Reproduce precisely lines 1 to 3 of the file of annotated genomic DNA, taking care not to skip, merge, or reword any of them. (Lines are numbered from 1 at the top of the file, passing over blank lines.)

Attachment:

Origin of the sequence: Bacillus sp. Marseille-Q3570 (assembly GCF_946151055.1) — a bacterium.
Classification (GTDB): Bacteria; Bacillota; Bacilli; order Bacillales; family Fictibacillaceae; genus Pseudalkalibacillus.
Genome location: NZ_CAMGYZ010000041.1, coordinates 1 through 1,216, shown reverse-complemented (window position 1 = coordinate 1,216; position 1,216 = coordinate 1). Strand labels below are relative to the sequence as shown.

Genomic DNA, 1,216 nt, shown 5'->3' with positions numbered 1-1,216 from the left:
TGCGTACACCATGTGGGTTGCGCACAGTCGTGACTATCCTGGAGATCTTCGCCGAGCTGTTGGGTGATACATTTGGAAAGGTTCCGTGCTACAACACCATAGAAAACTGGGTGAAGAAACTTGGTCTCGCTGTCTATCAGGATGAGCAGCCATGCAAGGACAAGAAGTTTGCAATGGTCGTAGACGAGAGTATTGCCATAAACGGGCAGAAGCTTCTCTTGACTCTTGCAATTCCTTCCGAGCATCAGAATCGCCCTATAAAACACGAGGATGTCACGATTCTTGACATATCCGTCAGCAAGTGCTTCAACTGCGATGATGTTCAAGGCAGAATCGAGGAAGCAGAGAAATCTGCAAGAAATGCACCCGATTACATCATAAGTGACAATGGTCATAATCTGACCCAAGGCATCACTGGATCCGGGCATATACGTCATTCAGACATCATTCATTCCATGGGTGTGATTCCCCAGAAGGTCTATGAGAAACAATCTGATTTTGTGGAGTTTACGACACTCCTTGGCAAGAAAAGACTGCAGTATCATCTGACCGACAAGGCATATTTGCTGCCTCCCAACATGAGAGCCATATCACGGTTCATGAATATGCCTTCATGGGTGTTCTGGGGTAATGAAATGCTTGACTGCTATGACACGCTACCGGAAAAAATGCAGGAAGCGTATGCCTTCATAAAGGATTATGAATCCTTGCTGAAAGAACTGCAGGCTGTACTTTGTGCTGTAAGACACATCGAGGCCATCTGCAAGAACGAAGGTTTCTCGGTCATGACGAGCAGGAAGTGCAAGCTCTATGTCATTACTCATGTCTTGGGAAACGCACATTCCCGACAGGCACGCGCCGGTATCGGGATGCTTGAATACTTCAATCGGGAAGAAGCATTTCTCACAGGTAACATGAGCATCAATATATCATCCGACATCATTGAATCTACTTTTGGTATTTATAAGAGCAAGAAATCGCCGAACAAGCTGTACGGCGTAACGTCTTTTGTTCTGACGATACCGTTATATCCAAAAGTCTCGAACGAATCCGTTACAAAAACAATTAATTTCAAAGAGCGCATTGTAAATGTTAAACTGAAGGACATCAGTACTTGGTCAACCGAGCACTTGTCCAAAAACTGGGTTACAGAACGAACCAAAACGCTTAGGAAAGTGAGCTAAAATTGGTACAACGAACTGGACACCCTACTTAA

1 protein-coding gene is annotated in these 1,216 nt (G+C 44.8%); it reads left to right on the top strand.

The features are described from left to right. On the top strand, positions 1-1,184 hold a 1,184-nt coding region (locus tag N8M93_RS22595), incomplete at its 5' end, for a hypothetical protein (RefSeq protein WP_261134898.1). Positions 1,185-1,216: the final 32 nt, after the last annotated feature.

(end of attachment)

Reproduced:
Origin of the sequence: Bacillus sp. Marseille-Q3570 (assembly GCF_946151055.1) — a bacterium.
Classification (GTDB): Bacteria; Bacillota; Bacilli; order Bacillales; family Fictibacillaceae; genus Pseudalkalibacillus.
Genome location: NZ_CAMGYZ010000041.1, coordinates 1 through 1,216, shown reverse-complemented (window position 1 = coordinate 1,216; position 1,216 = coordinate 1). Strand labels below are relative to the sequence as shown.